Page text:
If you plan to deduct any of your charitable donations on your 2016 tax return, hopefully you kept good records throughout the year and any receipts (whenever possible) from charitable organizations. Below are just a few basic reminders about charitable gifts:
Qualified Charitable Distribution from an IRA. The IRS permits individual IRA owners over the age of 70-1/2 to exclude from gross income up to $100,000 that is paid directly from their individual retirement accounts (excluding SEP or SIMPLE IRAs) to a qualified charity. It even counts towards your RMD for the year.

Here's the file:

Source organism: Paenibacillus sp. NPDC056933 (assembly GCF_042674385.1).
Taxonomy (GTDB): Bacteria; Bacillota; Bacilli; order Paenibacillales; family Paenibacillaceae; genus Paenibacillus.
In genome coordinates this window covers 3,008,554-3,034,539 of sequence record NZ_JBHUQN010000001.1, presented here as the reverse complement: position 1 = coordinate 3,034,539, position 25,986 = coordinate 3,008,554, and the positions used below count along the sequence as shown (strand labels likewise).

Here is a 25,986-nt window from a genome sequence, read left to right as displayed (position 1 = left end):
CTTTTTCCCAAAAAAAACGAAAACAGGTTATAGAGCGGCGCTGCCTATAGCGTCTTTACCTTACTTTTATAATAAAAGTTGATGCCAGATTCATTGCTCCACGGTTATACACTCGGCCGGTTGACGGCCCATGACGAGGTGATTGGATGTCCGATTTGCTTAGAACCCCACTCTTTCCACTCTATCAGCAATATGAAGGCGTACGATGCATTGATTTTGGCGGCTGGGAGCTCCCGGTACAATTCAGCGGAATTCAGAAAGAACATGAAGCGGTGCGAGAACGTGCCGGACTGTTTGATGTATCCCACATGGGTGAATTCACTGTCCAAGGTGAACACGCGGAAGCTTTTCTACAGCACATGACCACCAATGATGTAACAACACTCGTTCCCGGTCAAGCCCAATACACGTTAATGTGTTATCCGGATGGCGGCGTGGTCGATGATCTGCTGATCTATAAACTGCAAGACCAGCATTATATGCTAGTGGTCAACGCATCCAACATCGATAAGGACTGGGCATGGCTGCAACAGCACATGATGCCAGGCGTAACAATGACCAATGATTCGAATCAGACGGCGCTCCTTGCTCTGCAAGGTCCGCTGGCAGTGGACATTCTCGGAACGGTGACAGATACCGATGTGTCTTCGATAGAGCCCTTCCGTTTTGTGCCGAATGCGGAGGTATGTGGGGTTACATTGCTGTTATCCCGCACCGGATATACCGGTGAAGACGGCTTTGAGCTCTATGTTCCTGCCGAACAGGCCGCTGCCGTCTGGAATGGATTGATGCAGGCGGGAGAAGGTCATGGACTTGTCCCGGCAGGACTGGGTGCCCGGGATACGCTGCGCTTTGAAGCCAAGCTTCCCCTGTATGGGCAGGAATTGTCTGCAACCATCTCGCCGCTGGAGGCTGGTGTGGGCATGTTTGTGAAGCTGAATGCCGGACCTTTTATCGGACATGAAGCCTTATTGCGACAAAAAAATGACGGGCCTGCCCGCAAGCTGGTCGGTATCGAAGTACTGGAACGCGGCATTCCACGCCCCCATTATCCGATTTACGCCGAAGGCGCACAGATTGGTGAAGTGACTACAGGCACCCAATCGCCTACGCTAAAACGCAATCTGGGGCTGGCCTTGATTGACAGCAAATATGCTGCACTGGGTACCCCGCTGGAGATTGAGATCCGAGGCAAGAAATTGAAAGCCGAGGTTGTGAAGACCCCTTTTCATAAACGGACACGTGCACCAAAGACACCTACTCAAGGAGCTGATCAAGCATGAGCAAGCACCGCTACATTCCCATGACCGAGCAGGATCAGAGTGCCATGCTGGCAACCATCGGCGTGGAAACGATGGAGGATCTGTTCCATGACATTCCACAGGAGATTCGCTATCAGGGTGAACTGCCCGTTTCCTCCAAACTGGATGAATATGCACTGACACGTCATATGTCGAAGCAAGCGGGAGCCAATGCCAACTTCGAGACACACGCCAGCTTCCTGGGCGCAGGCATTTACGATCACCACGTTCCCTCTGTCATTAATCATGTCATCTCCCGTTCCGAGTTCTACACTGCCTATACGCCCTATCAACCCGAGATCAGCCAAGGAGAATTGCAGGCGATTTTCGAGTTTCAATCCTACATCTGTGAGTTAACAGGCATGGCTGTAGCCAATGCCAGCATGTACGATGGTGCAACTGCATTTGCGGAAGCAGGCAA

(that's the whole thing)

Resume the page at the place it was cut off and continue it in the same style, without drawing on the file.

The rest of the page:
Did you donate to a qualified charity? The charity must be an eligible charity for your gift to be tax-deductible. Churches, temples, synagogues, mosques and government agencies are always eligible.
Gifts are deductible for the year in which it was made. As long as your check was mailed in 2016, it will count as a 2016 donation. Many people also use credit cards to make a charitable donation. As long as it was charged in 2016, it will count for 2016 (even if you still have an outstanding credit card balance for the donated amount in 2017).
Keep Good Records. Keep track of and save detailed receipts for all donations of property, including clothes, appliances or other tangible items. If a donation is left at a charity’s unattended drop site, you must keep a written record including the name, date, fair market value (FMV) and method of FMV calculation used.
Did you donate property valued in excess of $250? Additional rules apply for a contribution of $250 or more.